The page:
Communication and notes from jurors are fairly common in the United States. The safest (and frequently required) response from the trial judge is give the lawyers a copy of the note, solicit their input and then do what you, as a judge, think is right. But how do other courts deal with this issue?
In Smith v. The Queen  HCA 27, August 5, 2015, the issue of procedural fairness and disclosure of information by a trial judge arose in the context of a trial before a judge and jury.
In Smith, the accused was charged with the offence of rape. The High Court of Australia noted that after “the jury retired to consider its verdict, the trial judge received a note from the jury which disclosed interim votes of the jury and the voting pattern for each disclosed interim vote. The trial judge told counsel that the note indicated that the jury was not in total agreement but the trial judge did not disclose to counsel those interim votes or interim voting patterns.”
The High Court then asked the following question:
Did the failure of the trial judge to inform counsel of those interim votes and interim voting patterns constitute a denial of procedural fairness?
The High Court provided the following answer:
The answer to that question is no.
Procedural Fairness and a Fair Trial:
The High Court indicated, at paragraph 39, that one “of the requirements of a fair trial is that the accused be accorded procedural fairness.” At paragraph 40, the Court referred to its earlier decision in R v Wise, in which it noted that it “explained one part of procedural fairness in these terms”: “It is an elementary rule, whether in relation to civil or criminal proceedings, that a judge shall not determine any question without affording counsel for each party an opportunity to see and comment upon any material relevant to the issue before the court which is available to the judge and known not to be available to counsel“. (the High Court’s emphasis added)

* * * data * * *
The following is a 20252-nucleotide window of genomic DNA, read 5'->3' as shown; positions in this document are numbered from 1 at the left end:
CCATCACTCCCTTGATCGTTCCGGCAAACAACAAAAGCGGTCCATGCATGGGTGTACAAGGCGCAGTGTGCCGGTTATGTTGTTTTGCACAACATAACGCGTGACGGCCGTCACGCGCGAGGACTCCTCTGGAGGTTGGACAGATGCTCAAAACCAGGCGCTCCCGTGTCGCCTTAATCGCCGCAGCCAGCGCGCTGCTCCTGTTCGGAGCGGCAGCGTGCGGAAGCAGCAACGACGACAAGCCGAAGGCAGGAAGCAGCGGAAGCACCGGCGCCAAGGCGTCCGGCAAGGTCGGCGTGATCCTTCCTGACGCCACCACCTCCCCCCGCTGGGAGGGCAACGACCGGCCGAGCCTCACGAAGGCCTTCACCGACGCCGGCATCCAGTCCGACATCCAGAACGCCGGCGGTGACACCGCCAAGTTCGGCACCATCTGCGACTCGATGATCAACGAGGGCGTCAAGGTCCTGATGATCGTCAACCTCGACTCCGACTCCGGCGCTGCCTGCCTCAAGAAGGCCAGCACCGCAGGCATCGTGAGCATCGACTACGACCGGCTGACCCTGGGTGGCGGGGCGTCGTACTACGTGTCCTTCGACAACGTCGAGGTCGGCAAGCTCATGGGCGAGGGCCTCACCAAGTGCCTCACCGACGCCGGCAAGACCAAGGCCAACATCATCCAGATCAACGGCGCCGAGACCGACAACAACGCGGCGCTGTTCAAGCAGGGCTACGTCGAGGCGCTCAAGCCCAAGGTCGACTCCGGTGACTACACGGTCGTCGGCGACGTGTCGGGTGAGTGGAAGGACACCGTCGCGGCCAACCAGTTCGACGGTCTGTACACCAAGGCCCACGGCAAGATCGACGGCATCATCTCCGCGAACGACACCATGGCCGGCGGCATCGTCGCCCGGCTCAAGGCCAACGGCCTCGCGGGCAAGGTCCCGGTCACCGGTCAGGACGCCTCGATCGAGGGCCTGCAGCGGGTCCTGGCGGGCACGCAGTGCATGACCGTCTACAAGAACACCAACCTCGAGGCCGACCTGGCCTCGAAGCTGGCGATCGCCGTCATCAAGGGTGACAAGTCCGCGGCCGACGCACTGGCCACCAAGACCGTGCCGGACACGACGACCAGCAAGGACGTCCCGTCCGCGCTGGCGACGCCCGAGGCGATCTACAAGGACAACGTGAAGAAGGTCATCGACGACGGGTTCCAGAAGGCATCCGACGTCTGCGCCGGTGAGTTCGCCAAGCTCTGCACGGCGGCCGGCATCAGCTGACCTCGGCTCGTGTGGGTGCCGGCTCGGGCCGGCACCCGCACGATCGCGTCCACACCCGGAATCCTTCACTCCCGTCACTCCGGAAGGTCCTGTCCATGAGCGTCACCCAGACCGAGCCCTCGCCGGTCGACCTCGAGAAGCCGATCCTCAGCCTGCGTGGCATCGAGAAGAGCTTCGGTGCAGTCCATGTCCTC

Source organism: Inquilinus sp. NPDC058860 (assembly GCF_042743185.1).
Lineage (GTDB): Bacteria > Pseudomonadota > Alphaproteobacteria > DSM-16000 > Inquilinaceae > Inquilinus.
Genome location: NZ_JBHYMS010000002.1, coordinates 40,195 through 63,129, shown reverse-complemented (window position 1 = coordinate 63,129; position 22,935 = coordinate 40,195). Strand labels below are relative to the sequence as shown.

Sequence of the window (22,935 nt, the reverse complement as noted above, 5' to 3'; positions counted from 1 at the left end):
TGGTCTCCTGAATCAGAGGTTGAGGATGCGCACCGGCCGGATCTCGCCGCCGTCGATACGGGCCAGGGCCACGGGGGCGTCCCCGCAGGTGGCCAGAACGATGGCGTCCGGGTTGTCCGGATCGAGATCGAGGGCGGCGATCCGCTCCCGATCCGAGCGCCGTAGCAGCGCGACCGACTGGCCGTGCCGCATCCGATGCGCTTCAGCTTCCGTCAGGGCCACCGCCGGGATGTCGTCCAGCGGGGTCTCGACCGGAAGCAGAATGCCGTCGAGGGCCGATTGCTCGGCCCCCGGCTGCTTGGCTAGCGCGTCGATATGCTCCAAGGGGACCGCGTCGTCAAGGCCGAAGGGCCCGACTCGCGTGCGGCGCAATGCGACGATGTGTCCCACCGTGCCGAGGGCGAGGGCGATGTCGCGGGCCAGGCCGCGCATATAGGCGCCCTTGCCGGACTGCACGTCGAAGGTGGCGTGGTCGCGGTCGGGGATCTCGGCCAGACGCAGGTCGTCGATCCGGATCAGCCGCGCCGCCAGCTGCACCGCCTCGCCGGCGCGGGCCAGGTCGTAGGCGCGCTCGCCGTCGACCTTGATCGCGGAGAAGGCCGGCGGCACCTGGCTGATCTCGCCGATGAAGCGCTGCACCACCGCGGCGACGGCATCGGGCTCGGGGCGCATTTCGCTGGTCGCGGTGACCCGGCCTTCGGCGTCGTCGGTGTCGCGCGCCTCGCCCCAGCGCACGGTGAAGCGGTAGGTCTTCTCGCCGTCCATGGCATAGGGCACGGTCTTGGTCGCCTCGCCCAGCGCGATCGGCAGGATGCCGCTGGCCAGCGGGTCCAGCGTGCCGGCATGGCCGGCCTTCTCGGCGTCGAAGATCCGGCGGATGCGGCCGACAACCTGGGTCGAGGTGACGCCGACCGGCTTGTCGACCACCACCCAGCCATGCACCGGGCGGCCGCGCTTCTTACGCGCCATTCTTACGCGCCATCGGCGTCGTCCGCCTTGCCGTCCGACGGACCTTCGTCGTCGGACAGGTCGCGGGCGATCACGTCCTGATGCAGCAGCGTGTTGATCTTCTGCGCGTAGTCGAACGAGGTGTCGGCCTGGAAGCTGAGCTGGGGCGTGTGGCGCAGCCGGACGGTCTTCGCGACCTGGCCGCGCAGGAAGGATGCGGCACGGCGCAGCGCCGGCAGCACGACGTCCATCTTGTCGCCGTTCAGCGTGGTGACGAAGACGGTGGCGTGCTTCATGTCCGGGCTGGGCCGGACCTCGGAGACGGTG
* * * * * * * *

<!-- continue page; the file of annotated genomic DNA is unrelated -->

The High Court of Australia concluded that procedural fairness mandates a judicial obligation to disclose relevant information (at paragraphs 41 and 42):
There are two related aspects of this rule. First, information relevant to issues before the court which is available to the judge and known not to be available to counsel must be disclosed to counsel. The second aspect is that the accused and the prosecution must be afforded an opportunity to make submissions which bear upon questions about the future conduct of the trial. For these reasons, as Chernov JA rightly said in Ucar v Nylex Industrial Products Pty Ltd:
“[T]he general rule [is] that a party should be given the opportunity to respond to matters prejudicial to its interests that are known only to the court and which might be taken into account in the determination of issues that may affect the party’s property, rights or
It follows that if information made available to a judge is not relevant to an issue before the
court, nor regarded by the judge as relevant, then its non-disclosure to counsel cannot be a denial of procedural fairness.
In the context of this case, the High Court of Australia concluded that the trial judge was not obliged “before determining whether to permit a majority verdict or to discharge the jury to disclose to counsel the precise contents of that note” to counsel “because a jury’s votes can and do change, a statement of what a jury’s votes were at a time prior to verdict is not relevant. It is a statement which adds nothing to the knowledge that the jury is deadlocked or has not yet reached a verdict” (at paragraph 52).